Next May marks the 25th anniversary of India exploding five and Pakistan responding with six nuclear weapons.
A month prior to the explosions, I was in Makkah. On April 7, the Haj reached its climax at Arafat, making the first page of the Arab News. Right beneath that article was the news that Pakistan had launched the Ghauri long-range missile. Dr A.Q. Khan’s picture appeared in the article, which noted that Prime Minister Nawaz Sharif had congratulated Dr Khan for developing the missile. It also credited him for giving Pakistan nuclear capability.
My mind flashed back to May 1974, when India exploded an atom bomb near the Pakistan border. As far back as 1965, Z.A. Bhutto, then foreign minister and later prime minister, had told a British newspaper, “If India makes an atom bomb, then even if we have to feed on grass and leaves… we shall produce an atom bomb.”
After the tit-for-tat explosions of May 1998, many thought there would be no more wars between Pakistan and India. These hopes were shattered when General Pervez Musharraf launched an attack on Kargil in 1999. Militarily, the operation failed. Worse, it led to widespread international condemnation.
Domestically, tensions escalated between Sharif and Musharraf as both engaged in a blame game. Matters came to a head when Musharraf seized power in October 1999. He failed to deliver on his promise of ‘Enlightened Moderation’. Matters went from bad to worse, and reached their climax in the Red Mosque. Musharraf declared a State of Emergency but was pushed out when the US stopped backing him.
Not only did the A-bomb derail Pakistan from the road to democracy, it added a new dimension to the arms race.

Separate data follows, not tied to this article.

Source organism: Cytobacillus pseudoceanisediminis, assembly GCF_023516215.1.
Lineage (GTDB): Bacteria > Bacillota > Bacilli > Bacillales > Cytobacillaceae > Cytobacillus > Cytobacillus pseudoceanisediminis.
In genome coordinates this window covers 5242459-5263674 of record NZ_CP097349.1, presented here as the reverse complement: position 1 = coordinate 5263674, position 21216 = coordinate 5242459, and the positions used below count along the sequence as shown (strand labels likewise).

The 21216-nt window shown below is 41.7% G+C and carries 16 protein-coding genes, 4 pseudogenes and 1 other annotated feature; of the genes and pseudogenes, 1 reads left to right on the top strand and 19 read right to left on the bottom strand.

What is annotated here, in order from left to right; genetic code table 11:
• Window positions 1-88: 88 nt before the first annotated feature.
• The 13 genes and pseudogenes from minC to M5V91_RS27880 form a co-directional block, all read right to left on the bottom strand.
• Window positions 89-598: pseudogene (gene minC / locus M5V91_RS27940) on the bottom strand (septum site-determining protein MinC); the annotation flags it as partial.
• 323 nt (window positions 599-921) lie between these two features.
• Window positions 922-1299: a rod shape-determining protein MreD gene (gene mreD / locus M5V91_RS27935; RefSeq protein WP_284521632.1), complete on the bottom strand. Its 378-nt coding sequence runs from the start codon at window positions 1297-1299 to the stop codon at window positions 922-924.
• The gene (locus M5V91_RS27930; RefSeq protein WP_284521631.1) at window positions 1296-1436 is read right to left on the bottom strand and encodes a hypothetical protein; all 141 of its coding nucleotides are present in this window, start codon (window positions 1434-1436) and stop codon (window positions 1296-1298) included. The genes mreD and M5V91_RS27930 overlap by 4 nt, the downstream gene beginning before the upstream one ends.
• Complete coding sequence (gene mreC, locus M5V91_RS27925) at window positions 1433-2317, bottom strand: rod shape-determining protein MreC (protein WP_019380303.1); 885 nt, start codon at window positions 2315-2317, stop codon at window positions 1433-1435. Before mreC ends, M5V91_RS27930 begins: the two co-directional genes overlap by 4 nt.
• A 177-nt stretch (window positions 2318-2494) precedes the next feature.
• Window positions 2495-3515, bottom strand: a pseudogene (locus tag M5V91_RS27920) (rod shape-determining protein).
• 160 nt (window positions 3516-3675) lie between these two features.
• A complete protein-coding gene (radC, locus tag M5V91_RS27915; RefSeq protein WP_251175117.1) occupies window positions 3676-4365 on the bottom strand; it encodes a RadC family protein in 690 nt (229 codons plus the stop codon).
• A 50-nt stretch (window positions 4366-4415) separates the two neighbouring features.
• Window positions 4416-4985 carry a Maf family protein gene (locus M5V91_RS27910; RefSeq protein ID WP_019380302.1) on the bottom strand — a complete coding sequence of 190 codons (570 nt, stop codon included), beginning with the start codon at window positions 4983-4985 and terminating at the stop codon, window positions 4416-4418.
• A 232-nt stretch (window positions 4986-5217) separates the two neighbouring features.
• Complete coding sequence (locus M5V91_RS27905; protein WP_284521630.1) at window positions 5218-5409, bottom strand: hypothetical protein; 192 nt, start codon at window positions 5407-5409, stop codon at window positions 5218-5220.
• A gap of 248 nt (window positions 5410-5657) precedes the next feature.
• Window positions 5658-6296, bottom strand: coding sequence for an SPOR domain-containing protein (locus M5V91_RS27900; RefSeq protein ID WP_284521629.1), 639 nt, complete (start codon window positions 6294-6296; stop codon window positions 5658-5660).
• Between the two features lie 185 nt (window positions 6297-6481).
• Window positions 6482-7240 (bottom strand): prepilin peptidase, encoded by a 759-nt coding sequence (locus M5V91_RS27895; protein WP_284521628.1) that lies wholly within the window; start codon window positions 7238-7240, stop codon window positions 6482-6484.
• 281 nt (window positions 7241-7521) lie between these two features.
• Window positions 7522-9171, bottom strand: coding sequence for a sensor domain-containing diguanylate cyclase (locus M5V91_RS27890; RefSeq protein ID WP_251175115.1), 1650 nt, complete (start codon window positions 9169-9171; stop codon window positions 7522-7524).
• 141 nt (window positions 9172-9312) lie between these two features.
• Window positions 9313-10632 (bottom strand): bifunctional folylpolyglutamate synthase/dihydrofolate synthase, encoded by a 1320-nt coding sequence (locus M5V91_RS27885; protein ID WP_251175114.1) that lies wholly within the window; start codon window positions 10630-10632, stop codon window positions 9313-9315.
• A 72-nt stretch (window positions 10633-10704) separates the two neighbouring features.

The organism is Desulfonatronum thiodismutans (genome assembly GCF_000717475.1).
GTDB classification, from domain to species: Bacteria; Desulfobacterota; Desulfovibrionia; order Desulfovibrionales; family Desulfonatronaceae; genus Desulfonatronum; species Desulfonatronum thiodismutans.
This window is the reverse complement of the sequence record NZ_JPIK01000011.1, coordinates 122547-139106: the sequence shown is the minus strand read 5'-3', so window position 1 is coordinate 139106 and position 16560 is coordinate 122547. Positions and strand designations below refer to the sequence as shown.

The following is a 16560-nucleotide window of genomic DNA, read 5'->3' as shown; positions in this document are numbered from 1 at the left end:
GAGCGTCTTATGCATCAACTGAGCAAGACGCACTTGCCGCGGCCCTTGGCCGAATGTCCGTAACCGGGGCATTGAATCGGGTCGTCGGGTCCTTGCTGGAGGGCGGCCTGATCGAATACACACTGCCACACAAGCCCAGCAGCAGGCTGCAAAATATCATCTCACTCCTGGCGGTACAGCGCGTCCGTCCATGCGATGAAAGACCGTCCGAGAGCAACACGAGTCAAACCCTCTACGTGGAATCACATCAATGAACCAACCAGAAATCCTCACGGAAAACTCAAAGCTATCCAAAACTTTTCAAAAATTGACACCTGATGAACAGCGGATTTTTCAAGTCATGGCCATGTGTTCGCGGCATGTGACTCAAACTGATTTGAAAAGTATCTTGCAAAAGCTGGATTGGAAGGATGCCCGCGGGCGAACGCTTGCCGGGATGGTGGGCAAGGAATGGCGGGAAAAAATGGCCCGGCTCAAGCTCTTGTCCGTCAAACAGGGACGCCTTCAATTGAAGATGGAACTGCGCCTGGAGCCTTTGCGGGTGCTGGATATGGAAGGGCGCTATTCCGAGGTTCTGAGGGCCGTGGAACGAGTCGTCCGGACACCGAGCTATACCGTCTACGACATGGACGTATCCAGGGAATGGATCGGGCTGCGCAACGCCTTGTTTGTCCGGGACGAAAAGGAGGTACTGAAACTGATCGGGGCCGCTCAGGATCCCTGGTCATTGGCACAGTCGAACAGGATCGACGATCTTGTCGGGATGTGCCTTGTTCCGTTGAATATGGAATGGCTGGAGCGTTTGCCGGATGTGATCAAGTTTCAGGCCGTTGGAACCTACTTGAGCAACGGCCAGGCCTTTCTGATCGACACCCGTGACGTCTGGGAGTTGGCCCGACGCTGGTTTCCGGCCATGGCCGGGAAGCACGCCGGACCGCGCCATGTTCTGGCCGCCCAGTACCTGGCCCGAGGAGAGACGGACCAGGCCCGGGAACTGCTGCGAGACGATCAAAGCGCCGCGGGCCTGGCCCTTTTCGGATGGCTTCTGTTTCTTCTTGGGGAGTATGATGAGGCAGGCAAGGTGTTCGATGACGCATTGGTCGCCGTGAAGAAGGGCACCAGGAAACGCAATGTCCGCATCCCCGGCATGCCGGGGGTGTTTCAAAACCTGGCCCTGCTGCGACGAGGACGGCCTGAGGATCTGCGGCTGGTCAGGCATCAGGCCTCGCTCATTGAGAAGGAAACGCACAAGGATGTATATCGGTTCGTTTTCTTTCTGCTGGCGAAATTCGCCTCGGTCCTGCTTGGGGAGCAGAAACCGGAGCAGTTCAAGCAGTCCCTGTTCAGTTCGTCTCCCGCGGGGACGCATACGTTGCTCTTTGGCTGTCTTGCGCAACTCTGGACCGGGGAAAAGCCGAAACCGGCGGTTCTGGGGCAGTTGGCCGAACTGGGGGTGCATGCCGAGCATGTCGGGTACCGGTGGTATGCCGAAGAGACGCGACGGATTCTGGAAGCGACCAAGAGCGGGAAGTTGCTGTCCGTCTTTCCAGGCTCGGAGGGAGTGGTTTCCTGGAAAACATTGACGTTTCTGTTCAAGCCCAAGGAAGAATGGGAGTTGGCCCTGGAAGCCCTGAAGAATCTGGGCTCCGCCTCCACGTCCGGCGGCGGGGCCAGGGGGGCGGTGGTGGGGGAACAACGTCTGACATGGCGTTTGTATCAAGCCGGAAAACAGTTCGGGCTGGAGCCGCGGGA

Those who thought that nuclear weapons would allow both countries to spend less on conventional weapons were wrong. As India acquired more sophisticated fighters, tanks, guns, submarines and surface combatants, so did Pakistan.
Their arms race has diverted funds from human and economic development. The bigger risk is the possibility of stumbling into a nuclear war. It’s very difficult to read the enemy’s intentions. On August 6, 1945, the US dropped an atomic bomb on Hiroshima when there was no reason to do so.
If the conflict over Kashmir escalates into a full-scale war, and Pakistan becomes fearful that India will invade it, it may attack Indian forces with tactical weapons. But a panicked India might retaliate by hitting major Pakistani cities with nuclear missiles.
Indeed, rumours of a nuclear attack by one country could force the other to launch a preemptive attack. There’s also the chance that terrorists could seize control of nuclear weapons.
Regardless of who starts it, a nuclear war will kill and maim millions. The fallout on the world’s climate would be catastrophic, says Science Advances.
Such a war is not just a theoretical possibility. In the fall of 2001, months after the 9/11 attacks in the US, terrorists attacked the Indian parliament. India, fearing this was just a prelude to an attack from Pakistan, moved several hundred thousand troops to the border with Pakistan. Pakistan responded in kind. In a few months, a million troops were staring at each other “eye ball to eye ball” across the border.
In 2002-03, I attended two conferences at Stanford on ways to prevent a nuclear war from breaking out. Thankfully sanity prevailed.